Publishing/Writing: Insights, News, Intrigue

08/29/2010

Oxford Dictionary Leaving Print


The English language has always been an active, dynamic, ever-changing language; one, quite frankly, that the past printed dictionaries could not adequately keep pace with.

Much like traditional publishing could not adequately keep pace with all the past incoming writing talent. Even when the big publishing houses employed full staffs, they could not keep up; hence “slush piles” were created and old stories were born about all the great, past authors who were initially rejected numerous times before finally getting published.

But, I digress!

This report comes from staff writers at heraldsun.com.au (a great Austrailian resource, by the way):

A TEAM of 80 has been working on it for the past 21 years, but now the lexicographers compiling the third edition of the Oxford English Dictionary are being told that it will never appear in print, its owner has admitted in a report today.

The dictionary’s owner, Oxford University Press (OUP), has said that the impact of the internet means the latest update to the definitive record of the English language will never be published as a book.

“The print dictionary market is just disappearing, it is falling away by tens of percent a year,” said Nigel Portwood, chief executive of OUP. Asked if he thought the third edition would be printed, he said: “I don’t think so.”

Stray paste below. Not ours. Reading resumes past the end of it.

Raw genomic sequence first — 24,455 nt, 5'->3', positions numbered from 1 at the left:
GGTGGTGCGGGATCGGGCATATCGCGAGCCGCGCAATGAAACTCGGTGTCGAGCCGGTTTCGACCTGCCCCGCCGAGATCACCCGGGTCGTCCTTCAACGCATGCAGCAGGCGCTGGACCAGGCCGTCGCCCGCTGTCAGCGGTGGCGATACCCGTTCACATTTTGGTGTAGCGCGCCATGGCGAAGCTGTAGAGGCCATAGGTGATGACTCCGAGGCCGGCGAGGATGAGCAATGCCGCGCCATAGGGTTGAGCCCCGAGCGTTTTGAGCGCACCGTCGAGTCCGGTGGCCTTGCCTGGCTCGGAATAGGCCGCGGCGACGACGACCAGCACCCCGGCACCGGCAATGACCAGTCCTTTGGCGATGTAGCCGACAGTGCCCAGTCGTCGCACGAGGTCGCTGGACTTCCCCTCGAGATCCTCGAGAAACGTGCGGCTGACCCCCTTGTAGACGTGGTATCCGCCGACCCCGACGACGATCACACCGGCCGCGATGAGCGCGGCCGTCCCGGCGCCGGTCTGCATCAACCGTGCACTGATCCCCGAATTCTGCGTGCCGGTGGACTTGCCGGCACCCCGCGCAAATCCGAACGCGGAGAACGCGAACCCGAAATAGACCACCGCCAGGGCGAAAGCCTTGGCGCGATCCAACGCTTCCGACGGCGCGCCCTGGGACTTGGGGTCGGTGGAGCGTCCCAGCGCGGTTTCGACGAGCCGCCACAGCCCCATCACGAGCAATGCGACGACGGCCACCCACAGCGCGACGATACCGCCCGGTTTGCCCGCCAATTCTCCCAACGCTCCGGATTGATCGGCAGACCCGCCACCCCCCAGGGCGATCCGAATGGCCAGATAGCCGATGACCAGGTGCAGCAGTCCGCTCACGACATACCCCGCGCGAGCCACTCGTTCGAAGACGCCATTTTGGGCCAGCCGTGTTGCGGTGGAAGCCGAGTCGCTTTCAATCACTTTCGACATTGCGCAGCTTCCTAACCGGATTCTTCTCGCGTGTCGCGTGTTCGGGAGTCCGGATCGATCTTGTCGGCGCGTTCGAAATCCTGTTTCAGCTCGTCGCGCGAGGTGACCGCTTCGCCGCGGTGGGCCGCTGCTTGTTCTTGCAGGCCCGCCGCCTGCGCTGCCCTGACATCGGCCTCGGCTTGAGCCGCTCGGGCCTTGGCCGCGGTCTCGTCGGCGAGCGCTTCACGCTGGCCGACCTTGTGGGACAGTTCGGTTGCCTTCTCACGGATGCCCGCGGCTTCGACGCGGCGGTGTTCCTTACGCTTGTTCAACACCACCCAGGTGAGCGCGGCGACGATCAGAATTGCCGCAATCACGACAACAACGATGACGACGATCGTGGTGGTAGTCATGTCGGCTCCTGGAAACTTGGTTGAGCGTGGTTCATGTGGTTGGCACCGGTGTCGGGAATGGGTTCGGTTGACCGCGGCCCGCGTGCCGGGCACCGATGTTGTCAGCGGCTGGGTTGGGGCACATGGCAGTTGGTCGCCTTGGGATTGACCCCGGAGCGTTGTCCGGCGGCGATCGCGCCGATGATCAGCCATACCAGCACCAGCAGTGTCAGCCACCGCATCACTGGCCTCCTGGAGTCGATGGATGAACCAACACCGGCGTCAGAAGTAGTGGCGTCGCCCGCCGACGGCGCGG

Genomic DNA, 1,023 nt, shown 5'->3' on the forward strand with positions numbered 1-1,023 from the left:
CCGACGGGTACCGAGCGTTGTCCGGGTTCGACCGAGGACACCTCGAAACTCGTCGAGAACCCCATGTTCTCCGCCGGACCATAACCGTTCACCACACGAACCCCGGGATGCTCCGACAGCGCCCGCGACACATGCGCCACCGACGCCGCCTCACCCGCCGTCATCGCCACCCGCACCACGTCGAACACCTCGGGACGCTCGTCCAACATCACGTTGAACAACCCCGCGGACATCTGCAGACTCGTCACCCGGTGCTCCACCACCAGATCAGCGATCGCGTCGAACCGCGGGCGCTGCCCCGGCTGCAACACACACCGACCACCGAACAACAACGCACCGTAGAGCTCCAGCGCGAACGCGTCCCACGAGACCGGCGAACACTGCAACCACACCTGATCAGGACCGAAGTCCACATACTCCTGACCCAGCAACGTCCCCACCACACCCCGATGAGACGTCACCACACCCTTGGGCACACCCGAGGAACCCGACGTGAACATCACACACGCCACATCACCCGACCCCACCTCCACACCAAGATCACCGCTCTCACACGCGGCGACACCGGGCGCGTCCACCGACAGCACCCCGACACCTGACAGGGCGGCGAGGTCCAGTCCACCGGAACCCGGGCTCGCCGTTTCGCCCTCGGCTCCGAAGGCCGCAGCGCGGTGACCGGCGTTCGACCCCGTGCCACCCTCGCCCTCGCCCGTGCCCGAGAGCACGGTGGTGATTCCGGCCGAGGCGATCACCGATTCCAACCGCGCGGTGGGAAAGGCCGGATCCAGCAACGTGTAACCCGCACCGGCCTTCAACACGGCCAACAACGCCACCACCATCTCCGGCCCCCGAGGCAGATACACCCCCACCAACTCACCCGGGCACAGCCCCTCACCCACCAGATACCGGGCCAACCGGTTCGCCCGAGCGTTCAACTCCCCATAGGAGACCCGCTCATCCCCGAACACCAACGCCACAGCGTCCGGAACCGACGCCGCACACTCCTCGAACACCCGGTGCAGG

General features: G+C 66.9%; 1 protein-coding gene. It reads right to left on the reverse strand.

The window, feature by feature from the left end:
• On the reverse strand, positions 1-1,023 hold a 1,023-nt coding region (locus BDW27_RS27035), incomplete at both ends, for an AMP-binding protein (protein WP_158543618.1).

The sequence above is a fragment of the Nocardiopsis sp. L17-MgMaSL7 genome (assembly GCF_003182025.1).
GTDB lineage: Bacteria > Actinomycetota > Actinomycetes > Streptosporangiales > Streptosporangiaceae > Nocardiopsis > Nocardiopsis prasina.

The OED will live on online, where it has already been available for a decade and receives two million hits a month. An annual subscription costs £205 (US$217) plus value added tax (VAT).

OUP also gets royalty payments from Google, which uses an unbranded Oxford dictionary in its search engine.

Google was added to the dictionary as a verb in 2006, a century after HG Wells, in his novel “The Sleeper Awakes,” first envisaged all literature appearing on screen rather than in books.

Read more http://alturl.com/te7to

01/15/2010

Oxford Press Finds Profits in Prophets


In todays topsy-turvy publishing world there seems to be a little respite for some in the academia press…pumping out volumns on historical prophets.

This from Peggy Fletcher Stack of the Salt Lake Tribune:

Bouncing around on the trend-tossed seas of 21st-century book publishing, Mormon scholarship seems to have docked at the granddaddy of all prestigious presses: Oxford University.

By all accounts, the unlikely partnership between the oldest university in the English-speaking world and an upstart American faith seems to be working. Mormon writers, particularly historians, get the academic credibility they crave and Oxford sells a lot of books.

Two years ago, Oxford University Press published Massacre at Mountain Meadows by Ronald W. Walker, Richard E. Turley Jr. and Glen M. Leonard, three LDS Church scholars . The harrowing account of the 1857 slaughter of 120 unarmed men, women and children by Mormons in southern Utah met Oxford’s standards for thorough, honest research and evenhanded narratives — and it sold thousands.

“Every university press in the country, if not the world, went in the red in 2008, but Oxford made money and it was the Mountain Meadows book that was the margin of difference,” says Jack Welch, editor of Brigham Young University Studies. “So everybody was happy with that.”

Oxford has issued more than a dozen Mormon volumes, from Richard Bushman’s Mormonism: A Very Short Introduction to C. Mark Hamilton’s Nineteenth-Century Mormon Architecture & City Planning .